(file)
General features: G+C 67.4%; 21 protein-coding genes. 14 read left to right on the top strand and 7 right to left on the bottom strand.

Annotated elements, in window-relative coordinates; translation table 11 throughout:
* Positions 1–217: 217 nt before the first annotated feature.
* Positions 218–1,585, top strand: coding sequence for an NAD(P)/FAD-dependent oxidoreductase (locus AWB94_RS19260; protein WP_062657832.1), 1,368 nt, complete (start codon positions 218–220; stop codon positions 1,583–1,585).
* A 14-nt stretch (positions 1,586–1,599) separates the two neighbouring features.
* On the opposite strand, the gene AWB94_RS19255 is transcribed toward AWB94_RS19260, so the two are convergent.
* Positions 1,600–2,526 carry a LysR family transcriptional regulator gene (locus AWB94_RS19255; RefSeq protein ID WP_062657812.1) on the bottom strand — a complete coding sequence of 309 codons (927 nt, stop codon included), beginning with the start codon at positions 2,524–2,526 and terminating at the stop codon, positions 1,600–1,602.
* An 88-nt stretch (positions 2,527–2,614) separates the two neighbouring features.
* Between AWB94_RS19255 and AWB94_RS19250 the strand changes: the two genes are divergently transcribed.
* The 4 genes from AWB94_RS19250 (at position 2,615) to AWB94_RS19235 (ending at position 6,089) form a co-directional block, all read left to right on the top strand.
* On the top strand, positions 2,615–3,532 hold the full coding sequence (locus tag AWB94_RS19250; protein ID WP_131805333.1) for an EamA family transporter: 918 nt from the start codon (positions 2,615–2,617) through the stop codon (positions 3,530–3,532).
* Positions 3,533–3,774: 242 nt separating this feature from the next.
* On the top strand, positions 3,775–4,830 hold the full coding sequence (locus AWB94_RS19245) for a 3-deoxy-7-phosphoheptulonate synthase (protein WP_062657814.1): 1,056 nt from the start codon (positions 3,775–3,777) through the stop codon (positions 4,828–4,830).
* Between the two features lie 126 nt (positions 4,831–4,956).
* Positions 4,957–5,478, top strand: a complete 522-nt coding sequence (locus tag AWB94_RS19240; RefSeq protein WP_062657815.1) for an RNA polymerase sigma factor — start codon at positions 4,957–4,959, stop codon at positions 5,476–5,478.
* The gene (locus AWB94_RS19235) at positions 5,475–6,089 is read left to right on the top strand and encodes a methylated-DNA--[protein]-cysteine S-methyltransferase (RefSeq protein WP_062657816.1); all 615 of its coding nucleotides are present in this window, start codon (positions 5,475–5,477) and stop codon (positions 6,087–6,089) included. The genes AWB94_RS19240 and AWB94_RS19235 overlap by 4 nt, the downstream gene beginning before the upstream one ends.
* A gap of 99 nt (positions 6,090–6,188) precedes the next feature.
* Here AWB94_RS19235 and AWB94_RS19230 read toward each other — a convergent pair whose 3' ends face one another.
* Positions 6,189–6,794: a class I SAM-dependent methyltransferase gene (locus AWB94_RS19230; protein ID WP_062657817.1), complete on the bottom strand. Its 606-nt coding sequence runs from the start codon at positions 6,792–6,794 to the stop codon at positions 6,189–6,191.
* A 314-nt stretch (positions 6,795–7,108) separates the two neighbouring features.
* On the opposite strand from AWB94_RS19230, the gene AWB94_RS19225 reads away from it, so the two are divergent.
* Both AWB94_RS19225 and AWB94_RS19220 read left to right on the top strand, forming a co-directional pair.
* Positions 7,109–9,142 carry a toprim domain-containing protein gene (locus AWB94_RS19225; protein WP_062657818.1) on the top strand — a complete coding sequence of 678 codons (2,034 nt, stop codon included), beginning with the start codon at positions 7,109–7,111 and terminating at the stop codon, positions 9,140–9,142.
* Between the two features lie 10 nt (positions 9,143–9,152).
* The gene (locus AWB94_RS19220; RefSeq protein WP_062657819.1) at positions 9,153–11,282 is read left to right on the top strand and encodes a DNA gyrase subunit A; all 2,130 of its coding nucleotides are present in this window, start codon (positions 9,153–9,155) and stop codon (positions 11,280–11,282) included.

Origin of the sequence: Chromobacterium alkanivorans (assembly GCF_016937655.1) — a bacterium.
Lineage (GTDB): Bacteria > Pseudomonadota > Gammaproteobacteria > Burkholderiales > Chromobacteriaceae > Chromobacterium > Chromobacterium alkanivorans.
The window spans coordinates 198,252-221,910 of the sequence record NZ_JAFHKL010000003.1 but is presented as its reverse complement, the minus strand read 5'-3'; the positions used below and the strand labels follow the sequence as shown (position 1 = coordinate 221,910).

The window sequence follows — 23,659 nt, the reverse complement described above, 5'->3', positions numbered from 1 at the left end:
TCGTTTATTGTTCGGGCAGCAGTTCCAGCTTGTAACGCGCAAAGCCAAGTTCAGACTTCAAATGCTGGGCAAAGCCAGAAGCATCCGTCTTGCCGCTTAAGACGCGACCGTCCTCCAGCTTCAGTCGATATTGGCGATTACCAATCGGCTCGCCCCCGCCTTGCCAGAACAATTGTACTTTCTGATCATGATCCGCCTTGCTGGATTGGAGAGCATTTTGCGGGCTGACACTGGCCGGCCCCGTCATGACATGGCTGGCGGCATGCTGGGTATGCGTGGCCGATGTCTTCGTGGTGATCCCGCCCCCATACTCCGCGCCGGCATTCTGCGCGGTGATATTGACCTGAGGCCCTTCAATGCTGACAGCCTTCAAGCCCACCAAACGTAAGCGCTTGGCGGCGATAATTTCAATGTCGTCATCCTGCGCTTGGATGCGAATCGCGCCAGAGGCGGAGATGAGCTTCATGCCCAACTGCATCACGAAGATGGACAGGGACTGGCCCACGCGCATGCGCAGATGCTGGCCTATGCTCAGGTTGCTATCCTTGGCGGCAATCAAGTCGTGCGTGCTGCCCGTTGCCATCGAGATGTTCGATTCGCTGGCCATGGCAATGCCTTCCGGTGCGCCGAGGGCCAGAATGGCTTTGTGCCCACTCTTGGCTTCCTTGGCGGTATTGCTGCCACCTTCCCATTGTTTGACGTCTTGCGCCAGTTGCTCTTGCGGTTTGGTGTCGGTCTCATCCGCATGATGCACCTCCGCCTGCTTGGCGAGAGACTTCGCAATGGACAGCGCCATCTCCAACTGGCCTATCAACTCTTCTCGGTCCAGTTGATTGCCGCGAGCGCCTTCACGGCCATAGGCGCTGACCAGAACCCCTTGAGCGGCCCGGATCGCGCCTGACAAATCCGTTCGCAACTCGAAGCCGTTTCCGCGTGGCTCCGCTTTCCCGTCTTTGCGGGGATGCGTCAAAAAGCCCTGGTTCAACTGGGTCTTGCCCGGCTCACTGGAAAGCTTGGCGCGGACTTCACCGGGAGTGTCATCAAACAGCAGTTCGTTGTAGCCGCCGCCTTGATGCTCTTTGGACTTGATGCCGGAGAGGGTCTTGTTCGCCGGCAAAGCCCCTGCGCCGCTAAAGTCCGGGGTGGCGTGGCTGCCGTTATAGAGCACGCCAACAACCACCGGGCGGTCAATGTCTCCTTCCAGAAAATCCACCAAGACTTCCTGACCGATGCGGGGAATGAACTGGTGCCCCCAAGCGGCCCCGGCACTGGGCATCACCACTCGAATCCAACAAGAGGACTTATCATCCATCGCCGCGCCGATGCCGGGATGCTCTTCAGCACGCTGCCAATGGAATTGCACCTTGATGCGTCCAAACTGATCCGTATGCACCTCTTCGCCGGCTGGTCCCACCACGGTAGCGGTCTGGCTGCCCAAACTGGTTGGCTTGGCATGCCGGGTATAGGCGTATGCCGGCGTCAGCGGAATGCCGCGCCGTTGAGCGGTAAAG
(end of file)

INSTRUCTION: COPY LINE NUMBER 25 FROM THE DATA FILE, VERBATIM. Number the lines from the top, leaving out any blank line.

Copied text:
* The gene (locus AWB94_RS19220; RefSeq protein WP_062657819.1) at positions 9,153–11,282 is read left to right on the top strand and encodes a DNA gyrase subunit A; all 2,130 of its coding nucleotides are present in this window, start codon (positions 9,153–9,155) and stop codon (positions 11,280–11,282) included.